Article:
I hate to work out. I don’t like being sweaty. I feel ridiculous doing repetitive exercises or lifting weights. Knowing the benefit of these things doesn’t make it any easier to start doing them.
That’s how I feel about starting revision on any project. New ideas are fun for me. It’s simple for me to start writing a first draft if I’ve got something that intrigues me. Most of the time, though, that passion and energy dwindles greatly as I write the draft. Even if I love what I’ve written, it’s hard to commit to returning to it later to face the hard work of revision.
Beginning to revise a novel is a bit like going to a gym for the first time. You may get a quick orientation, but after that, you’re pretty much left wondering where to start, how to even use half the equipment, and feeling like everyone can see your flaws and will be judging your every move. My first reread of anything I’ve written is painful. I find criminally bad grammatical errors, underdeveloped plots and characters, dropped threads, and every other mistake imaginable. It would be far easier to shove it in a drawer and never look upon it again. True, some projects do meet that fate. There are some stories I don’t care to refine, to share with the world. Sometimes the act of creating the story is enough. But most deserve more exploration.
What I’ve learned is that I can motivate myself to do almost anything–even work out–if I see a direct benefit in doing it. It has to connect with me. I found motivation to exercise when I joined roller derby. I hated the drills, the crunches, endurance exercises, the reek of our protective gear (hockey players may be the only others who understand exactly how badly these things stink), and the pain of injuries. I had to do squats to strengthen my legs and core, stretches to develop flexibility. I had to learn how to fall so that if I was hit I could avoid getting run over by other skaters and be able to get back up as quickly as possible. Learning to deliver a hit well is difficult. Whips–a fan favorite–seem simple but take proper timing and execution to be effective, and can cause injuries if done improperly. But I loved skating, and in particular, skating alongside incredible women who hit hard but were fiercely supportive of each other. So I did all these and more, knowing that even if they were really difficult for me, these exercises made me a better derby skater. They also got easier the more I did them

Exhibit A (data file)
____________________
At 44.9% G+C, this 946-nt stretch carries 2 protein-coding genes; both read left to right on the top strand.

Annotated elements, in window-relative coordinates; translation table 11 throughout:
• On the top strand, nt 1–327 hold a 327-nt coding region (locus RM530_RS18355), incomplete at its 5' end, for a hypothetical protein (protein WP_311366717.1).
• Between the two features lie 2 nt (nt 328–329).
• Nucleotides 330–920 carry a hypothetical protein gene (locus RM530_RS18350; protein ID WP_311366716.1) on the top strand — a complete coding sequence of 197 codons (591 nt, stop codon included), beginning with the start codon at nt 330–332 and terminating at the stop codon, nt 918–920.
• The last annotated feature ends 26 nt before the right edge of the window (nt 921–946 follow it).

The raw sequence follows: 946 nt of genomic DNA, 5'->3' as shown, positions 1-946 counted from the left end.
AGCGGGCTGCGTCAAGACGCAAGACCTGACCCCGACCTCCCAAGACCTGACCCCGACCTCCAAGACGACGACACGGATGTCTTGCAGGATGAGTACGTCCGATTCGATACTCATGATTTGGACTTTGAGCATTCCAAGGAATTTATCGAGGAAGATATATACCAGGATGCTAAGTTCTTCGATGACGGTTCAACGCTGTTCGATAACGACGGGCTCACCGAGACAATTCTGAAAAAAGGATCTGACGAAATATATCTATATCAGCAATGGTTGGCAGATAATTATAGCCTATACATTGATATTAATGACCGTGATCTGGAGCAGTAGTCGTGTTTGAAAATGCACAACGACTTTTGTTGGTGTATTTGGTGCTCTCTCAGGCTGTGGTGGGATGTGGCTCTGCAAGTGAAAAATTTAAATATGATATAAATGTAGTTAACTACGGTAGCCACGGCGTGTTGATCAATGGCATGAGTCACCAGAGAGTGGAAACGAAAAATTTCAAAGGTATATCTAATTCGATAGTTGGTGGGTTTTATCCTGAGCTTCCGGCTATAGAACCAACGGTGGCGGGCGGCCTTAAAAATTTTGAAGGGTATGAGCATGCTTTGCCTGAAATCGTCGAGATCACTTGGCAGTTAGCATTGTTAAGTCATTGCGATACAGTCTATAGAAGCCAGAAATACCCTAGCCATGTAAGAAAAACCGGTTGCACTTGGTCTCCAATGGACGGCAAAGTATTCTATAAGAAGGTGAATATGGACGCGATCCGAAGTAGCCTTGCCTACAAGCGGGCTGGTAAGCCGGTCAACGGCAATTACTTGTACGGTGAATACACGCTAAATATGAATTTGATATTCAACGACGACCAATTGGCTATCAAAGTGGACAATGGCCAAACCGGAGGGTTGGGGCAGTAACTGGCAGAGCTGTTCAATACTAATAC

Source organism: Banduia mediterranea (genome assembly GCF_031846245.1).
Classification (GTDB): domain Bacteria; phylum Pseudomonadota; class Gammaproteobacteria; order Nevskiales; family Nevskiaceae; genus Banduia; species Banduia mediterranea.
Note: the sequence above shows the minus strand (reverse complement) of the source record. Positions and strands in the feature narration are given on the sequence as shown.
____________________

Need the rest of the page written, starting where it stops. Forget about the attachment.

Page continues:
Tackling a revision requires very different tactics than planning and writing a first draft. Just as I never could have just jumped into a derby bout and been successful–quite frankly, I would’ve ended up in the hospital–starting all over from scratch and writing a new draft can’t be the only tactic in getting your novel into a polished form others will want to read (and hopefully spend their hard-earned money to buy). Developing structure, plot, characters, voice all take different strategies. And just like physical exercises, these tactics get easier over time.
It’s hard work to slog through a manuscript, finding its flaws. It’s even harder to cut out parts you may love that just aren’t working. Sometimes you have to play around with the order of scenes. Other times you may need to add characters or give some the boot. And yes, eventually, you’ll need to clean up grammar, spelling, and word choice in order to make the final draft sparkle. Sometimes you’ll mess things up trying to make improvements. Working on improving your novel will improve your craft. Eventually, you may not make the same mistakes you’re making now. You’ll make new ones, of course, but that’s the learning curve for any activity.
If you’ve got a project that needs some liberal use of a red pen to get it into shape, why not join me and many others in participating in National Novel Editing Month? NaNoEdMo takes place each March, and challenges each participant to spend 50 hours during the month editing an existing novel. Check out their community at www.nanoedmo.com for more information, and let me know in the comments if you’re participating. I’d love to cheer you on as you work to improve your own project!